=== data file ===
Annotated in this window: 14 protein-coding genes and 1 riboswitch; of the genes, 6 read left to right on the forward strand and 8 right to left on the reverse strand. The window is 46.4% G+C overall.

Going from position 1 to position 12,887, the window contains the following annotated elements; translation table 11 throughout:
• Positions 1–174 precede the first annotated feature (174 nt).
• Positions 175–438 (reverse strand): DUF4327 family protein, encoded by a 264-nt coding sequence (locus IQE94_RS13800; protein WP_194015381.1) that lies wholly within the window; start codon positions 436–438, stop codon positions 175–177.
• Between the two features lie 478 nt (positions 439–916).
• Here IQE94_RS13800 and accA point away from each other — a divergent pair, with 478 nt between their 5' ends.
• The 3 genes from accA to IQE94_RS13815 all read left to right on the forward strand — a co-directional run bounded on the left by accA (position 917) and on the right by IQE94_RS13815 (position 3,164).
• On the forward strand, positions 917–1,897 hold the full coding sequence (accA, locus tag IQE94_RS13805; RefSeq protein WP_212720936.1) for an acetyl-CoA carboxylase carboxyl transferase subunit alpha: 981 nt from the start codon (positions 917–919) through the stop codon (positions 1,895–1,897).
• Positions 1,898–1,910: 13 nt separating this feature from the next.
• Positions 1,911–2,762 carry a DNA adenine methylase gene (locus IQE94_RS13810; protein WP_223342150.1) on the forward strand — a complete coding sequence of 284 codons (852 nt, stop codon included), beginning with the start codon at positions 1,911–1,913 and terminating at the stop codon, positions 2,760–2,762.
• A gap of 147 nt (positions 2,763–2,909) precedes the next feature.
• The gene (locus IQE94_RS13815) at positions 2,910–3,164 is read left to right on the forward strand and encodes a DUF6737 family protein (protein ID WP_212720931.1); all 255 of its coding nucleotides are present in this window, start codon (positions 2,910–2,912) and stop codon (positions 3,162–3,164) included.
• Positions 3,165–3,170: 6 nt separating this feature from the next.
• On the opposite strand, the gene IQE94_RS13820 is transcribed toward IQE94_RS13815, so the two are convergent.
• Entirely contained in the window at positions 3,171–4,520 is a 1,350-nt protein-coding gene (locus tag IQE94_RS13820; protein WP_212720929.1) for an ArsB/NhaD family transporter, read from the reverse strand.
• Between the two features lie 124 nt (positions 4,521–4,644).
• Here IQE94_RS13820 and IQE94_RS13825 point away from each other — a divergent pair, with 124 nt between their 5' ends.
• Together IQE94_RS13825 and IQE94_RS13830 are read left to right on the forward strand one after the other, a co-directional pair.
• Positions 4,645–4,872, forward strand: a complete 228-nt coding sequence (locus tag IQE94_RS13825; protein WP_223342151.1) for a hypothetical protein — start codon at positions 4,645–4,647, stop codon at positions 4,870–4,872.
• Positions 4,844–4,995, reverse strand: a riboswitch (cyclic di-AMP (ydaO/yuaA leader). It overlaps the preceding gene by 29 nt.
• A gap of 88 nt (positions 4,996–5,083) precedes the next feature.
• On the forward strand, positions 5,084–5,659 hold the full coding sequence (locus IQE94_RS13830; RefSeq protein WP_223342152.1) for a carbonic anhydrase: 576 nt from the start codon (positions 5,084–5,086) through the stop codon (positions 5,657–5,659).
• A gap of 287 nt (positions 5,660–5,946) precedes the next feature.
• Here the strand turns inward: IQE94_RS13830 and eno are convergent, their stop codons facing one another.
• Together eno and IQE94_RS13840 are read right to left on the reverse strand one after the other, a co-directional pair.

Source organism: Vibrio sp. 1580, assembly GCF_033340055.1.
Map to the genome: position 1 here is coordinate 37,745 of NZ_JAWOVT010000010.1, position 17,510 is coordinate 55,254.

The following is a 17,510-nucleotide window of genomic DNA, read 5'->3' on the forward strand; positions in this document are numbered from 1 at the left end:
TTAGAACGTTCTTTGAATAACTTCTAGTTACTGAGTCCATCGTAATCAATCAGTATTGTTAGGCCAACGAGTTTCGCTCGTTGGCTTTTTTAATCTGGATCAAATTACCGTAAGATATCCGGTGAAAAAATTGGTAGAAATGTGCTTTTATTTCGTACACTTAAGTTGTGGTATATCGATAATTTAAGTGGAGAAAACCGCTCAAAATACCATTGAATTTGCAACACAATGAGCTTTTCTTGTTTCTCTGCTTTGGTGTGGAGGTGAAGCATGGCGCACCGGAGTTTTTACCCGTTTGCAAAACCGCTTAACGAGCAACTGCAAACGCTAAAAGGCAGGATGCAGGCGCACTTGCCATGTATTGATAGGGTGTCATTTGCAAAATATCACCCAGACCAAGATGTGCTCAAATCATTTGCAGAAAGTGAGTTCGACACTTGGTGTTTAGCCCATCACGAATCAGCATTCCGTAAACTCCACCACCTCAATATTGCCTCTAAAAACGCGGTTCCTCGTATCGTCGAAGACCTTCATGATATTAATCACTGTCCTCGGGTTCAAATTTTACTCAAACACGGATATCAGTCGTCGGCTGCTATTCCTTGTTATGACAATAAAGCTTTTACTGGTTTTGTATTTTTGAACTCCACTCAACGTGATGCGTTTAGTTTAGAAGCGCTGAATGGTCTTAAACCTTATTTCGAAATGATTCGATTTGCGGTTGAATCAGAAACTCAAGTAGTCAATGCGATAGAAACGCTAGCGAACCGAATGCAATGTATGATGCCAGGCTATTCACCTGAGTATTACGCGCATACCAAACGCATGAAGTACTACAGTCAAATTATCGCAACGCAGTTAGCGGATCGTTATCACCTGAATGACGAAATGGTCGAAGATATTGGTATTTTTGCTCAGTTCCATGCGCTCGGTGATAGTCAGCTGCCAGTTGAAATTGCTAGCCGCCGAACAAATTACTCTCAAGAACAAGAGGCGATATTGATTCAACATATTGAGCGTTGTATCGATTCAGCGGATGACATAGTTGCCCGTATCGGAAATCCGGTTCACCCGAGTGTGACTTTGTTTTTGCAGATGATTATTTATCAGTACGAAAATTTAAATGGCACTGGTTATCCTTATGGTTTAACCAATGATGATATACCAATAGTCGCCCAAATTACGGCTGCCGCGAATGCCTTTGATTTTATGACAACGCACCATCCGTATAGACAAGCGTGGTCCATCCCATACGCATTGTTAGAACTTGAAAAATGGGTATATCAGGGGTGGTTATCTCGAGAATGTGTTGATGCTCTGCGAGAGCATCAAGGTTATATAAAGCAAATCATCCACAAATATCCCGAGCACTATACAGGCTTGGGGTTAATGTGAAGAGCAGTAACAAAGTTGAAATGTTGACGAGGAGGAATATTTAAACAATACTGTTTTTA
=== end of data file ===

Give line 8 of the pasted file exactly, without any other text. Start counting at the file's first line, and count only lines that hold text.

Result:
• On the forward strand, positions 917–1,897 hold the full coding sequence (accA, locus tag IQE94_RS13805; RefSeq protein WP_212720936.1) for an acetyl-CoA carboxylase carboxyl transferase subunit alpha: 981 nt from the start codon (positions 917–919) through the stop codon (positions 1,895–1,897).